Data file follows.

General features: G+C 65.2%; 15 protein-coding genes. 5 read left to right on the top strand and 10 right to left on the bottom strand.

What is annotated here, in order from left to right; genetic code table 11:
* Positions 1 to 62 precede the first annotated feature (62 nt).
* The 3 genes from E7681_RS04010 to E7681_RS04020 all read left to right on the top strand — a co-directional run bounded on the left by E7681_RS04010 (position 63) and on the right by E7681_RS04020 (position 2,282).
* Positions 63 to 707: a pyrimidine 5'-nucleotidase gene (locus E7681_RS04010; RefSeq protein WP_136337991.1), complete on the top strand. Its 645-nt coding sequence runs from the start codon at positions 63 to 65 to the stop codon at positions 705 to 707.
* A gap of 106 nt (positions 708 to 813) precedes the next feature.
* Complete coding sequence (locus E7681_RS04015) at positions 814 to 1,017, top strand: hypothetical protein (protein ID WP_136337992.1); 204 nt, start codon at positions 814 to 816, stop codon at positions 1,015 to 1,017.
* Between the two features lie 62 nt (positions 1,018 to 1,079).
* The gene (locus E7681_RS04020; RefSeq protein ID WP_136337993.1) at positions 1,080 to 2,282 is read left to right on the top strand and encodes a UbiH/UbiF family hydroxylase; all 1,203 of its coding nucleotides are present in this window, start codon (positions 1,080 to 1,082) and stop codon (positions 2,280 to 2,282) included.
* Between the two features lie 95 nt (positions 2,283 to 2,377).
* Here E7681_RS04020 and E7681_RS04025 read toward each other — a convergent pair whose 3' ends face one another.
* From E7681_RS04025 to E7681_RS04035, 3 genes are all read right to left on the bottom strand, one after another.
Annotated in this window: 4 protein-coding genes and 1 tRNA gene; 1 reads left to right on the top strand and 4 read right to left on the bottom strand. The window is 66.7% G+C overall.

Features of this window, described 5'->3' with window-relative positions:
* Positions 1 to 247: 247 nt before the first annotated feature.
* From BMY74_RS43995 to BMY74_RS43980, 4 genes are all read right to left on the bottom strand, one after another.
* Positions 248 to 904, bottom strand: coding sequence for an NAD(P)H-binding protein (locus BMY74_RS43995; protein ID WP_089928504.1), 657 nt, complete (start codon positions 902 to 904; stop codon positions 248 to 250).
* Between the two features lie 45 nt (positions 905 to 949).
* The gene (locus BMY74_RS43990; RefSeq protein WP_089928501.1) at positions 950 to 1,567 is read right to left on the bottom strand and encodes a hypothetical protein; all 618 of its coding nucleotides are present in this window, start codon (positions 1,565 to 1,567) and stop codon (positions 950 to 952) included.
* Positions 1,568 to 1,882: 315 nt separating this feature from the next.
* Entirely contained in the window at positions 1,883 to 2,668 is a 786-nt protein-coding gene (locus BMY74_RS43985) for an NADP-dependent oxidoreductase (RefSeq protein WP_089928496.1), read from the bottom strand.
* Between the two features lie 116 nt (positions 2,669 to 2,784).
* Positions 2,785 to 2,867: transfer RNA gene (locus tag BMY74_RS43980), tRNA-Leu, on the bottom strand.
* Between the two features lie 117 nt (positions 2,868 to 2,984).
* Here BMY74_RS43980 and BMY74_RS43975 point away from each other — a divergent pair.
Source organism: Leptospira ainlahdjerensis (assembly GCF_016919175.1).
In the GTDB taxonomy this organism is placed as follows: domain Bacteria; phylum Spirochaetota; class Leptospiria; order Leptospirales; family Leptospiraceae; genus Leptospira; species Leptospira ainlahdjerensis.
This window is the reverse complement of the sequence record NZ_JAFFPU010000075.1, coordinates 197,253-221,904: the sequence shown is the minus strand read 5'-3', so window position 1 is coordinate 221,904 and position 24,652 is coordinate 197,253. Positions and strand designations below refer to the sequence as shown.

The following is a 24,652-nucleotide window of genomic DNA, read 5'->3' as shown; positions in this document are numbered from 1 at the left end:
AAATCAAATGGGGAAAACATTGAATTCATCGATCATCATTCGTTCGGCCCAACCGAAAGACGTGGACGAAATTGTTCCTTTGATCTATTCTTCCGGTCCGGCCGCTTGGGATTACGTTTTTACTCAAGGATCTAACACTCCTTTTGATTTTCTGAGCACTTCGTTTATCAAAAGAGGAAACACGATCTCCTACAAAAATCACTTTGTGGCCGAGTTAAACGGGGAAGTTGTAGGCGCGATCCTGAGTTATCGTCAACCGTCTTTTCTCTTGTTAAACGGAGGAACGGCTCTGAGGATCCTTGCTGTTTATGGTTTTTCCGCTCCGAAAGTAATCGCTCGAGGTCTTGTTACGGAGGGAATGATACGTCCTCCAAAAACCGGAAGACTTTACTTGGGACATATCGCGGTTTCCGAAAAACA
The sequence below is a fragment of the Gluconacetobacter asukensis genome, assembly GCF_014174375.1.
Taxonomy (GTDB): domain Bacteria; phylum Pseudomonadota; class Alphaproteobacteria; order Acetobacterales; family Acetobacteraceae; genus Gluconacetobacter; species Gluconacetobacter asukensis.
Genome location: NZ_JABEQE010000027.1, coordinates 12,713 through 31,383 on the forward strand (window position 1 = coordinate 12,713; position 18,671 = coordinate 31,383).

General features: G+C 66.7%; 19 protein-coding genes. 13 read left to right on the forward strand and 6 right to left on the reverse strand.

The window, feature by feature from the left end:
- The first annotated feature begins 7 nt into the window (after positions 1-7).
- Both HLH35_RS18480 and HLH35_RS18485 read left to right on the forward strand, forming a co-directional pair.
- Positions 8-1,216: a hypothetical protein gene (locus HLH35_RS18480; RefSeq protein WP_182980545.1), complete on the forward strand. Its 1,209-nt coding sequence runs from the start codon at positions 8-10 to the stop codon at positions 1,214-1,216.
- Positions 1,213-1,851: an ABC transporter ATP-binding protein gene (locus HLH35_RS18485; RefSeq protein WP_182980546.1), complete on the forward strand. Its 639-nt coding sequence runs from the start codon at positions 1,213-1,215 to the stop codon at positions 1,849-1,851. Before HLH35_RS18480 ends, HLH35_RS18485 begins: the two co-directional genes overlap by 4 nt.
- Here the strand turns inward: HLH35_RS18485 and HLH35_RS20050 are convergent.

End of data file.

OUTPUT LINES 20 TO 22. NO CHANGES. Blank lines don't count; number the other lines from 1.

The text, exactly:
* Positions 1,568 to 1,882: 315 nt separating this feature from the next.
* Entirely contained in the window at positions 1,883 to 2,668 is a 786-nt protein-coding gene (locus BMY74_RS43985) for an NADP-dependent oxidoreductase (RefSeq protein WP_089928496.1), read from the bottom strand.
* Between the two features lie 116 nt (positions 2,669 to 2,784).